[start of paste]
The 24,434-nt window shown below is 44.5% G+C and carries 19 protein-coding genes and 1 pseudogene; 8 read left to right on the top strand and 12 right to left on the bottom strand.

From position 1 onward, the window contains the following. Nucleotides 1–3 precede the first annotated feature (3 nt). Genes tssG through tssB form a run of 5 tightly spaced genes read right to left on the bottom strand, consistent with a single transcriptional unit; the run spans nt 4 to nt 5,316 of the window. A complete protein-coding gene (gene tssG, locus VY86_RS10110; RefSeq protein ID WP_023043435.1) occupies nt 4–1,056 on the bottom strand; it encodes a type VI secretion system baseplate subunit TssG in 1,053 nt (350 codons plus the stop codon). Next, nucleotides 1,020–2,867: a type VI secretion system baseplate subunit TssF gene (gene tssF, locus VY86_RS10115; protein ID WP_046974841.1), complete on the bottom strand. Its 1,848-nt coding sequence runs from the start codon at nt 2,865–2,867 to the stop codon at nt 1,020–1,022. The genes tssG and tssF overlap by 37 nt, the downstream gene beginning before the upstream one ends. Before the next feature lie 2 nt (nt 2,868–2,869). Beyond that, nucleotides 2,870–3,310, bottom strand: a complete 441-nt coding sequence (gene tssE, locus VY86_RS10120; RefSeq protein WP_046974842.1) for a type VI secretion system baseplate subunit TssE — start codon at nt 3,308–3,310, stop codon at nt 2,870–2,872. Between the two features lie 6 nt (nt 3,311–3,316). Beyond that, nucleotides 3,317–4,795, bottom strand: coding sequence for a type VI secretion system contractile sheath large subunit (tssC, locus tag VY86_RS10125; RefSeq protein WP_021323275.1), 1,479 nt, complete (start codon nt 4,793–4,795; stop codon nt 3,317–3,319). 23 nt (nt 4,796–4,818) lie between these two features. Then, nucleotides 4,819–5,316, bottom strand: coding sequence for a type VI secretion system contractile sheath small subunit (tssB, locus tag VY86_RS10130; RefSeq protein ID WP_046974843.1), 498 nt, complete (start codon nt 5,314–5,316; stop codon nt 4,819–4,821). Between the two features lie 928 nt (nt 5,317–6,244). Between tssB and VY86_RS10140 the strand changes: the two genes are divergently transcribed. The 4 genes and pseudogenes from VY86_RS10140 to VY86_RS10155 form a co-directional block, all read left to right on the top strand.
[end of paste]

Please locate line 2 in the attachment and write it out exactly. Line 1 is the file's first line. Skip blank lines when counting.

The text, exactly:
From position 1 onward, the window contains the following. Nucleotides 1–3 precede the first annotated feature (3 nt). Genes tssG through tssB form a run of 5 tightly spaced genes read right to left on the bottom strand, consistent with a single transcriptional unit; the run spans nt 4 to nt 5,316 of the window. A complete protein-coding gene (gene tssG, locus VY86_RS10110; RefSeq protein ID WP_023043435.1) occupies nt 4–1,056 on the bottom strand; it encodes a type VI secretion system baseplate subunit TssG in 1,053 nt (350 codons plus the stop codon). Next, nucleotides 1,020–2,867: a type VI secretion system baseplate subunit TssF gene (gene tssF, locus VY86_RS10115; protein ID WP_046974841.1), complete on the bottom strand. Its 1,848-nt coding sequence runs from the start codon at nt 2,865–2,867 to the stop codon at nt 1,020–1,022. The genes tssG and tssF overlap by 37 nt, the downstream gene beginning before the upstream one ends. Before the next feature lie 2 nt (nt 2,868–2,869). Beyond that, nucleotides 2,870–3,310, bottom strand: a complete 441-nt coding sequence (gene tssE, locus VY86_RS10120; RefSeq protein WP_046974842.1) for a type VI secretion system baseplate subunit TssE — start codon at nt 3,308–3,310, stop codon at nt 2,870–2,872. Between the two features lie 6 nt (nt 3,311–3,316). Beyond that, nucleotides 3,317–4,795, bottom strand: coding sequence for a type VI secretion system contractile sheath large subunit (tssC, locus tag VY86_RS10125; RefSeq protein WP_021323275.1), 1,479 nt, complete (start codon nt 4,793–4,795; stop codon nt 3,317–3,319). 23 nt (nt 4,796–4,818) lie between these two features. Then, nucleotides 4,819–5,316, bottom strand: coding sequence for a type VI secretion system contractile sheath small subunit (tssB, locus tag VY86_RS10130; RefSeq protein ID WP_046974843.1), 498 nt, complete (start codon nt 5,314–5,316; stop codon nt 4,819–4,821). Between the two features lie 928 nt (nt 5,317–6,244). Between tssB and VY86_RS10140 the strand changes: the two genes are divergently transcribed. The 4 genes and pseudogenes from VY86_RS10140 to VY86_RS10155 form a co-directional block, all read left to right on the top strand.